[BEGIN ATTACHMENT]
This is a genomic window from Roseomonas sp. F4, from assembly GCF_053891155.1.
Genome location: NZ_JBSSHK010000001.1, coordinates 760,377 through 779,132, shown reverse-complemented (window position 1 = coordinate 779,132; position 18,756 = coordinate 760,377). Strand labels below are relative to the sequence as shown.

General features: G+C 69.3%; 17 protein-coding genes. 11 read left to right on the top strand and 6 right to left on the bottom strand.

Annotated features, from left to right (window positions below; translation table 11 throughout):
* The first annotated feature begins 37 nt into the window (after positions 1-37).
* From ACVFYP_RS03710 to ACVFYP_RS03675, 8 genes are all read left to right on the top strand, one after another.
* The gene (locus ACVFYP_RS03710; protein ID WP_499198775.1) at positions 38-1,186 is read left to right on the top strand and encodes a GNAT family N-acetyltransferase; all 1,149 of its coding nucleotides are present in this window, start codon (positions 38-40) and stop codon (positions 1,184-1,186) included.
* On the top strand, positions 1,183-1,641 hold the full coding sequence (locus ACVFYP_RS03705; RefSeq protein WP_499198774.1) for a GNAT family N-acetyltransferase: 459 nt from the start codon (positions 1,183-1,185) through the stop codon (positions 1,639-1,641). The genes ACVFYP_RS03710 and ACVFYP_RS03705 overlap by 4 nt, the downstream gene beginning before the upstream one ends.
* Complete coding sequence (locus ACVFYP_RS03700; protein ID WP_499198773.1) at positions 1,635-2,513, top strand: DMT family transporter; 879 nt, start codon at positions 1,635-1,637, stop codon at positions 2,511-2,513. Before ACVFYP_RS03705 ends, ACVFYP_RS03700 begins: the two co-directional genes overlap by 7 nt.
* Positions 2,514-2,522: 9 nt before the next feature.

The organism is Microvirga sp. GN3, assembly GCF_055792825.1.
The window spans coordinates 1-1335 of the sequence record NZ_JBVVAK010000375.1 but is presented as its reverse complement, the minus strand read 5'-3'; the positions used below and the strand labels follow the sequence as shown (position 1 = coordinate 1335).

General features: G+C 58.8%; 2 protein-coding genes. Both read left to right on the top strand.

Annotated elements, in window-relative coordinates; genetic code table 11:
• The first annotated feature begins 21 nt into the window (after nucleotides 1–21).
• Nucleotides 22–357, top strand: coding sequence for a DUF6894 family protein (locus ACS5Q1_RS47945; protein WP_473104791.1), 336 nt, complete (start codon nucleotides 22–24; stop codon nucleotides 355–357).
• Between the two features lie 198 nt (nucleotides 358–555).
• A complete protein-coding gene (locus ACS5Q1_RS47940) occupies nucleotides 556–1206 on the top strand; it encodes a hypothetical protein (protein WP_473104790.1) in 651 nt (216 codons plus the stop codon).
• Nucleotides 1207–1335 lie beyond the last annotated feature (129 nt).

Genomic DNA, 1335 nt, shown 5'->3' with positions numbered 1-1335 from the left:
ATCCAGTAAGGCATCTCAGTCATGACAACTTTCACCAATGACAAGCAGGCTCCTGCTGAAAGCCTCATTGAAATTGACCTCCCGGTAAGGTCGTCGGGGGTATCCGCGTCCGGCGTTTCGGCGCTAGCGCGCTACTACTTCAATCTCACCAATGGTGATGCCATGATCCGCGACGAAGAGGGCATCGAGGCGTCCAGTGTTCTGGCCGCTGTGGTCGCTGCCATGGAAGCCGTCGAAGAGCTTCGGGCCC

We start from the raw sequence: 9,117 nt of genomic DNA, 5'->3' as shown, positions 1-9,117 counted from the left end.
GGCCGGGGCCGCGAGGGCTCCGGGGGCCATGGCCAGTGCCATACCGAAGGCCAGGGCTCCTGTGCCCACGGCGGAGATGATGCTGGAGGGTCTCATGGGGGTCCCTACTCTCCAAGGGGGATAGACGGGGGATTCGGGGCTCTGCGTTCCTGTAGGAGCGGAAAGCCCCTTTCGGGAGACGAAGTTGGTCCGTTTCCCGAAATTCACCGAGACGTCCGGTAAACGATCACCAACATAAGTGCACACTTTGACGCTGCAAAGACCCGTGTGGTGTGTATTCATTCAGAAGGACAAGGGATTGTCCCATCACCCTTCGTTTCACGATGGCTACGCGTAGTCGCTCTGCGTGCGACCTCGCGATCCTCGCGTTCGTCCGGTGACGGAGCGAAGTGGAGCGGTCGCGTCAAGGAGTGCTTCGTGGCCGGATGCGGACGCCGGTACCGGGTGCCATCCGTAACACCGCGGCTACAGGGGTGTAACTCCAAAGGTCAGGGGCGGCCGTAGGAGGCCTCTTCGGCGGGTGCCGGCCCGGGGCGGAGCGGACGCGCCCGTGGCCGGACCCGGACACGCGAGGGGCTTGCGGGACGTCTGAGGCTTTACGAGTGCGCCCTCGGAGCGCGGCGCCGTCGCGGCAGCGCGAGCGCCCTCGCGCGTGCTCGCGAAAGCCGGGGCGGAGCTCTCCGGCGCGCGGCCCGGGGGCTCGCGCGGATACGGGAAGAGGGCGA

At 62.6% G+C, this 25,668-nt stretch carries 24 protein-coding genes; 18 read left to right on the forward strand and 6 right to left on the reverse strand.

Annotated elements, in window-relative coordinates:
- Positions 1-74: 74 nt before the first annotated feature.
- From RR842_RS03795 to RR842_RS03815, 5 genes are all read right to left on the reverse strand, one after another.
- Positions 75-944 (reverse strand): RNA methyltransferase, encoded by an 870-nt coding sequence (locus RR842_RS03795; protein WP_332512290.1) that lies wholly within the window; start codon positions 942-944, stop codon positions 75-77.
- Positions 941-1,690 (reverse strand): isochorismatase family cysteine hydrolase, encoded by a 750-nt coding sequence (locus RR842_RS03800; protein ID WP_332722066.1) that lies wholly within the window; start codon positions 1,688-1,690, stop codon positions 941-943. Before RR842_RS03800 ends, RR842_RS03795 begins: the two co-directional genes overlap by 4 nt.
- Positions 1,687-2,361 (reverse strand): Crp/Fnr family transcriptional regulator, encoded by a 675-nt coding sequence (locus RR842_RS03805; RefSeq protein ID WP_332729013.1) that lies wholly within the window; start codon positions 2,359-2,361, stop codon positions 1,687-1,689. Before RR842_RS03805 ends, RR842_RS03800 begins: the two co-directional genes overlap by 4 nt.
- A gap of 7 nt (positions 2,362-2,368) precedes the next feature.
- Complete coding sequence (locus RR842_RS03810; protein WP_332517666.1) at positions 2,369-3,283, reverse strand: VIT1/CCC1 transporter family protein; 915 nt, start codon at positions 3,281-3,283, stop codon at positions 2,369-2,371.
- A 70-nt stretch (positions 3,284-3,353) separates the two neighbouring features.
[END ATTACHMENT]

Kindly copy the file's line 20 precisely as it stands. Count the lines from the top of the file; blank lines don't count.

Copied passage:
Genomic DNA, 1335 nt, shown 5'->3' with positions numbered 1-1335 from the left: